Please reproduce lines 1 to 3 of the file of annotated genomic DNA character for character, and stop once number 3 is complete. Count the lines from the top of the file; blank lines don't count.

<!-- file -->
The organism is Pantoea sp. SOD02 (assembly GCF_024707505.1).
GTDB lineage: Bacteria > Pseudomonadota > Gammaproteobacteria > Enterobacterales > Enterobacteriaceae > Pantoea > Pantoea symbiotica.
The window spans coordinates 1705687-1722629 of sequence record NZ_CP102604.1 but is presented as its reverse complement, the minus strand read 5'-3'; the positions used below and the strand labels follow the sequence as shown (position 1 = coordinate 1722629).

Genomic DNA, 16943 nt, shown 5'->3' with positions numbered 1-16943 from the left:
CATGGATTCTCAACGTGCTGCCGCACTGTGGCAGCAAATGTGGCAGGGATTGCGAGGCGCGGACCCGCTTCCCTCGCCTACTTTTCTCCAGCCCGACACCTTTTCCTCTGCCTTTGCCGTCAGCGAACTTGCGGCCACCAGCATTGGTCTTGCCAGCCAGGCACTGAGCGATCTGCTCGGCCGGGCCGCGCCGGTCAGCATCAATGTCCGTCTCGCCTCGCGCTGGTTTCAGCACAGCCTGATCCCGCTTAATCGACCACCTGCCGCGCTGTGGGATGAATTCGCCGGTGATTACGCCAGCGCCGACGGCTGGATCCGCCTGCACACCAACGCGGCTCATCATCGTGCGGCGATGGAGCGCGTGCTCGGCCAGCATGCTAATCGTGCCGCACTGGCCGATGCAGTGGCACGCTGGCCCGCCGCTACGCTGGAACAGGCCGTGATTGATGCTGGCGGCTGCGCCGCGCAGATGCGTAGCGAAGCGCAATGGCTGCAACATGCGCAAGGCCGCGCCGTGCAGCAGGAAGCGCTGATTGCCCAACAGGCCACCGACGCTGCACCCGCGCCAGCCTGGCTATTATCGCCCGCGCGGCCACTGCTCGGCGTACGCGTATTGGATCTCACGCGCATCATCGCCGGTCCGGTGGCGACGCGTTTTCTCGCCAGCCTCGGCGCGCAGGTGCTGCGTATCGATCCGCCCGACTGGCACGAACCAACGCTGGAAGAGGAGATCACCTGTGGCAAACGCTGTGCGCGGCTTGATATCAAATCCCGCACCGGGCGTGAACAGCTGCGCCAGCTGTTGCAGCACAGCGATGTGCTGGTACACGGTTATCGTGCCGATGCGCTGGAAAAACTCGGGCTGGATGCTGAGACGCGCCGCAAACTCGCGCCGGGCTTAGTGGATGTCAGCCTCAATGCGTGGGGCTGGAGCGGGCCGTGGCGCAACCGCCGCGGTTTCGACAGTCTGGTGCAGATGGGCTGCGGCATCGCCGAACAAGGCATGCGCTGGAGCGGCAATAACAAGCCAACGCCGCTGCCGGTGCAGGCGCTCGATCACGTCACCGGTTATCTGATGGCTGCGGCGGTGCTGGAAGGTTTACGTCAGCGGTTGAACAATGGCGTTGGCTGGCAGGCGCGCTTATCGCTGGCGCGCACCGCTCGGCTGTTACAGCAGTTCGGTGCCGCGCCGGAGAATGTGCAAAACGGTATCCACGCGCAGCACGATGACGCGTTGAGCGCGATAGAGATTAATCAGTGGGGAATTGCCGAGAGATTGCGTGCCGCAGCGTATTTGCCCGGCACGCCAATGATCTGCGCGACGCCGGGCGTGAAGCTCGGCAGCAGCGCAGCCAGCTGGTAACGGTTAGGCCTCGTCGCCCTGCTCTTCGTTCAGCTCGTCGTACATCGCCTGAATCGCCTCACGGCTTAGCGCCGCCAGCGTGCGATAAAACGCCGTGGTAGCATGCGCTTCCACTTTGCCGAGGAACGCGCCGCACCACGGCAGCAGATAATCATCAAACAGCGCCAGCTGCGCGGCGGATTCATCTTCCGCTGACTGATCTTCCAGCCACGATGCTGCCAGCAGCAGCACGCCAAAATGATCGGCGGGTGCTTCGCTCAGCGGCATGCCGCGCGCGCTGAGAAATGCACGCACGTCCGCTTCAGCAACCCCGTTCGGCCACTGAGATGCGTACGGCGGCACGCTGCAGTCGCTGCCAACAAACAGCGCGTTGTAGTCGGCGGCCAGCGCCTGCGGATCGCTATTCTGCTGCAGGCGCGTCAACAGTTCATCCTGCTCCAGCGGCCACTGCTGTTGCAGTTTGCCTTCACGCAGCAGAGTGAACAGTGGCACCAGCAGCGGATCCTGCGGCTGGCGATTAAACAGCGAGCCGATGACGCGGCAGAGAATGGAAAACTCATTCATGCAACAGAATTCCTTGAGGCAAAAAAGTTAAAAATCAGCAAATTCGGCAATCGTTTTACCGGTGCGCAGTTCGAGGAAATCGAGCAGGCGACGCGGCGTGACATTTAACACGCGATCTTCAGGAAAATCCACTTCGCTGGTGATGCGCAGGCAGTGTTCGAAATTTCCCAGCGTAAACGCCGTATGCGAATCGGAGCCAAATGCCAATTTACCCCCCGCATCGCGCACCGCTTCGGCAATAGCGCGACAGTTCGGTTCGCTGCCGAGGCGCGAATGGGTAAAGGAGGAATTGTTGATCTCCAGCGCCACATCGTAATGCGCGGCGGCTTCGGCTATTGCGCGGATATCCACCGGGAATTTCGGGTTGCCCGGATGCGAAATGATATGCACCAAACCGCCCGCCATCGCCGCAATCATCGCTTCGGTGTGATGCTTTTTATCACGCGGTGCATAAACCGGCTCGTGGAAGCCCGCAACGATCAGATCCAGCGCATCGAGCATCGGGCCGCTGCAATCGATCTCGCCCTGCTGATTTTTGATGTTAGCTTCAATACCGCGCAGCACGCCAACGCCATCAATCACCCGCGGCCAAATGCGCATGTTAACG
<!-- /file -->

The organism is Pantoea sp. SOD02 (assembly GCF_024707505.1).
GTDB lineage: Bacteria > Pseudomonadota > Gammaproteobacteria > Enterobacterales > Enterobacteriaceae > Pantoea > Pantoea symbiotica.
The window spans coordinates 1705687-1722629 of sequence record NZ_CP102604.1 but is presented as its reverse complement, the minus strand read 5'-3'; the positions used below and the strand labels follow the sequence as shown (position 1 = coordinate 1722629).